It’s autumn and the air is less weighted, finally less humid, here in Louisville, home of Good River Review at the Naslund-Mann Graduate School of Writing at Spalding University. Driving home from campus the other day, I didn’t have to be told that Kentucky’s fall color has hit its peak. I could feel the leafy tree crowns vibrating in their orange, yellow, and red glory coats. Color I hope I can hold in my imagination, color to sustain through the dark evenings coming soon.
What sustains, though, when we see news of our venerable literary magazines closing down at academic institutions across our country? It’s been heartrending to read that The Gettysburg Review, a thirty-five-year-old journal, winner of many prestigious literary prizes and honors, admired and read by so many, has been shuttered by Gettysburg College and will soon go dark.
In these times of lower undergraduate enrollments, colleges are understandably looking for ways to cut costs, but it was still shocking to hear that Gettyburg’s administrators had decided to close their eminent review forever. After all, the only reason I’d known anything about Gettysburg College was through The Gettysburg Review. What a winter it is when college and university administrators don’t have the imagination to understand the many ways literary magazines feed our students’ intellectual lives.
Years ago, while pursuing my MFA, I served as poetry co-editor of The Greensboro Review with my dear friend, late poet and teacher Claudia Emerson, who would go on to win the Pulitzer in poetry in 2006 with her remarkable collection Late Wife. We spent a whole glorious year reading and talking about hundreds of poems, trying to winnow down the work we thought most deserved publication in the issues we were responsible for. How much poorer my life would have been if I hadn’t had that opportunity for creative partnership, enriching discussions, and critical reading. I’m determined to recreate that valuable experience for our own MFA students at Spalding.
The great theologian, philosopher, and educator Howard Thurman once advised, “Don’t ask what the world needs. Ask what makes you come alive, and go do it. Because what the world needs is people who have come alive.” If only all holding the purse strings valued that sentiment.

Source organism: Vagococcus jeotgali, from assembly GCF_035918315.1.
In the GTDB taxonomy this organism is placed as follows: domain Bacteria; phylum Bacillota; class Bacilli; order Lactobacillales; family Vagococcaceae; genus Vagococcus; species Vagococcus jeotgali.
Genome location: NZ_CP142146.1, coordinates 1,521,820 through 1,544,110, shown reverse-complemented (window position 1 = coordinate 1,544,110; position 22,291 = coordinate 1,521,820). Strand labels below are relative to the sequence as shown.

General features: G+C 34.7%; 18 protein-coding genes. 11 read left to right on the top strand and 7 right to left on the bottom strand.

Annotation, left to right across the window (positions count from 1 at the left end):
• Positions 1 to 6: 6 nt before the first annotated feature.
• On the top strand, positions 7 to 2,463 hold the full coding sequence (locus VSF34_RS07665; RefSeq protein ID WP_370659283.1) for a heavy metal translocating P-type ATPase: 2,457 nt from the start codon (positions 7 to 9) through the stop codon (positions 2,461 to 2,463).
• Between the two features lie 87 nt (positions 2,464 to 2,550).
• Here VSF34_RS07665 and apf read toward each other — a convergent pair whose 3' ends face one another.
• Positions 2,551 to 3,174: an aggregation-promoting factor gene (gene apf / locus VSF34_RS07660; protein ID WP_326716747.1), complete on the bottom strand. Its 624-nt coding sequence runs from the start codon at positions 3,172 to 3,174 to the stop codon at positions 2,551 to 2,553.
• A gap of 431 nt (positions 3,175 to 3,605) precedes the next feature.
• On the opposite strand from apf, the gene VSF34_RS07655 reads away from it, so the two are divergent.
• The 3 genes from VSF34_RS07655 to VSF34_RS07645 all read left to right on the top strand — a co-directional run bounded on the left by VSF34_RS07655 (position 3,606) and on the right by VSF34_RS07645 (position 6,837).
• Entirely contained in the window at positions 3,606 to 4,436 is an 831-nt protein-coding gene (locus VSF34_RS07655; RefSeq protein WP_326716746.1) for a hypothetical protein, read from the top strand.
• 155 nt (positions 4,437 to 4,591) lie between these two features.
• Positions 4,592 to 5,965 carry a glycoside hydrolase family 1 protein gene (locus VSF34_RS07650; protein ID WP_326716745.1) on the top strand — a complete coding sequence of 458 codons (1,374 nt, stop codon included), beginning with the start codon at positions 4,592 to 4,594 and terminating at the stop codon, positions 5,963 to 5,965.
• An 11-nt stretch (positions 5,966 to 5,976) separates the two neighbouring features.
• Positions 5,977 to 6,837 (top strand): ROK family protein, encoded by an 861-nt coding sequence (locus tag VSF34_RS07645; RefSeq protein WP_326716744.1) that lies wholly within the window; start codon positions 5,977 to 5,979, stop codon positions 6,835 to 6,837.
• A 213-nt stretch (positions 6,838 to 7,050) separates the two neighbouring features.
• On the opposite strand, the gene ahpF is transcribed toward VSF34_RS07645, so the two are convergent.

I’m grateful for Good River Review, and other literary journals, for sharing work that helps us feel more alive, that helps us bring more fully felt humanity to our world.
I’m grateful for all the Naslund-Mann MA and MFA in Writing student readers and editors who have read, talked about, mused over, then recommended pieces to be included in this issue.
I’m grateful for the marvelously dedicated staff who puts the magazine together with meticulous care for the written word, and for, of course, the writers who trust us to showcase their work.
Issue 6 is strong: readers will find meaningful poetry, short fiction, creative nonfiction, drama, interviews, and reviews. Reading through our pages, I feel thankful, too, for The Gettysburg Review and the excellent example it has provided for writers and editors all these many years.
Mark Drew, the editor of The Gettysburg Review, posted this statement on their website after they received news that the magazine would no longer be published: “As for us, heartbroken as we are, we would love to hear about what the Gettysburg Review has meant to you. Please send condolences, anecdotes, and other stray and helpful thoughts to Lauren [Lauren Hohle, Managing Editor] and me, and if we can, we will share them on our site and social media channels.” I hope you’ll enjoy this issue of Good River, and I hope, too, that you’ll consider, and better sooner than later, writing to thank Mark Drew and Lauren Hohle for their superb work at The Gettysburg Review.
Editor in Chief